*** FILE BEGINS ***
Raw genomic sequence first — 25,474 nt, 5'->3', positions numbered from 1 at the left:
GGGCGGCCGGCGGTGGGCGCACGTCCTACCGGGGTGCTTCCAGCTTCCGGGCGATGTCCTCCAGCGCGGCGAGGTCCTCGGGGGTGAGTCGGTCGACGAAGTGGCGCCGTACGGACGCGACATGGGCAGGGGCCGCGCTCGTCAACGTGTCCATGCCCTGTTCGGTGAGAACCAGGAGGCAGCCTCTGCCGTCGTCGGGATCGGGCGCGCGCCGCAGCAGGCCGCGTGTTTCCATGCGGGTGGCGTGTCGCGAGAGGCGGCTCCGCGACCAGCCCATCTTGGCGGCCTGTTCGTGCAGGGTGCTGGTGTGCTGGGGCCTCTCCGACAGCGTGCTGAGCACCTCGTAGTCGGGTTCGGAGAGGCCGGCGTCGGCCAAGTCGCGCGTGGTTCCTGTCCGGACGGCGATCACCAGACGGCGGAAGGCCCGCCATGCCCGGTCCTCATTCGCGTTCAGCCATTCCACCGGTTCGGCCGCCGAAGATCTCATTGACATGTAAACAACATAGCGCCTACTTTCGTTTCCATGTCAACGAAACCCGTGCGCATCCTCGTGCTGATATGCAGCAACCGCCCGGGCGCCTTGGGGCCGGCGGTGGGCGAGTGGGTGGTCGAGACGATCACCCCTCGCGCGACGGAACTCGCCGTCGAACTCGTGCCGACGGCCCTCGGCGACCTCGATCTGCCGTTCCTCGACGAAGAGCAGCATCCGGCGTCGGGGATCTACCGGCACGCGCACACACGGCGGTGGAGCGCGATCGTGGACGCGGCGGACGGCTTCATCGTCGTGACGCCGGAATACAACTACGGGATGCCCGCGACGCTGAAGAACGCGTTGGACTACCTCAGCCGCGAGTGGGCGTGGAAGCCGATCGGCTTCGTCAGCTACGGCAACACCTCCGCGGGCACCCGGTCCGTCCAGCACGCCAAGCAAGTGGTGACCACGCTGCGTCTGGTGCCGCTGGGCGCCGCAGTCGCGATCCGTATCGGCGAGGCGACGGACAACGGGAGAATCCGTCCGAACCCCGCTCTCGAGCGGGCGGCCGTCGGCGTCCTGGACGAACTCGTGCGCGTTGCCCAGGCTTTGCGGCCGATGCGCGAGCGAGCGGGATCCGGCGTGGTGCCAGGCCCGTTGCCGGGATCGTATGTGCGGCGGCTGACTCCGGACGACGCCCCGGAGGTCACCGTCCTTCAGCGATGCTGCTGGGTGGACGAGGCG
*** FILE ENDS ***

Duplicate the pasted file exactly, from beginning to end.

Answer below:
Raw genomic sequence first — 25,474 nt, 5'->3', positions numbered from 1 at the left:
GGGCGGCCGGCGGTGGGCGCACGTCCTACCGGGGTGCTTCCAGCTTCCGGGCGATGTCCTCCAGCGCGGCGAGGTCCTCGGGGGTGAGTCGGTCGACGAAGTGGCGCCGTACGGACGCGACATGGGCAGGGGCCGCGCTCGTCAACGTGTCCATGCCCTGTTCGGTGAGAACCAGGAGGCAGCCTCTGCCGTCGTCGGGATCGGGCGCGCGCCGCAGCAGGCCGCGTGTTTCCATGCGGGTGGCGTGTCGCGAGAGGCGGCTCCGCGACCAGCCCATCTTGGCGGCCTGTTCGTGCAGGGTGCTGGTGTGCTGGGGCCTCTCCGACAGCGTGCTGAGCACCTCGTAGTCGGGTTCGGAGAGGCCGGCGTCGGCCAAGTCGCGCGTGGTTCCTGTCCGGACGGCGATCACCAGACGGCGGAAGGCCCGCCATGCCCGGTCCTCATTCGCGTTCAGCCATTCCACCGGTTCGGCCGCCGAAGATCTCATTGACATGTAAACAACATAGCGCCTACTTTCGTTTCCATGTCAACGAAACCCGTGCGCATCCTCGTGCTGATATGCAGCAACCGCCCGGGCGCCTTGGGGCCGGCGGTGGGCGAGTGGGTGGTCGAGACGATCACCCCTCGCGCGACGGAACTCGCCGTCGAACTCGTGCCGACGGCCCTCGGCGACCTCGATCTGCCGTTCCTCGACGAAGAGCAGCATCCGGCGTCGGGGATCTACCGGCACGCGCACACACGGCGGTGGAGCGCGATCGTGGACGCGGCGGACGGCTTCATCGTCGTGACGCCGGAATACAACTACGGGATGCCCGCGACGCTGAAGAACGCGTTGGACTACCTCAGCCGCGAGTGGGCGTGGAAGCCGATCGGCTTCGTCAGCTACGGCAACACCTCCGCGGGCACCCGGTCCGTCCAGCACGCCAAGCAAGTGGTGACCACGCTGCGTCTGGTGCCGCTGGGCGCCGCAGTCGCGATCCGTATCGGCGAGGCGACGGACAACGGGAGAATCCGTCCGAACCCCGCTCTCGAGCGGGCGGCCGTCGGCGTCCTGGACGAACTCGTGCGCGTTGCCCAGGCTTTGCGGCCGATGCGCGAGCGAGCGGGATCCGGCGTGGTGCCAGGCCCGTTGCCGGGATCGTATGTGCGGCGGCTGACTCCGGACGACGCCCCGGAGGTCACCGTCCTTCAGCGATGCTGCTGGGTGGACGAGGCG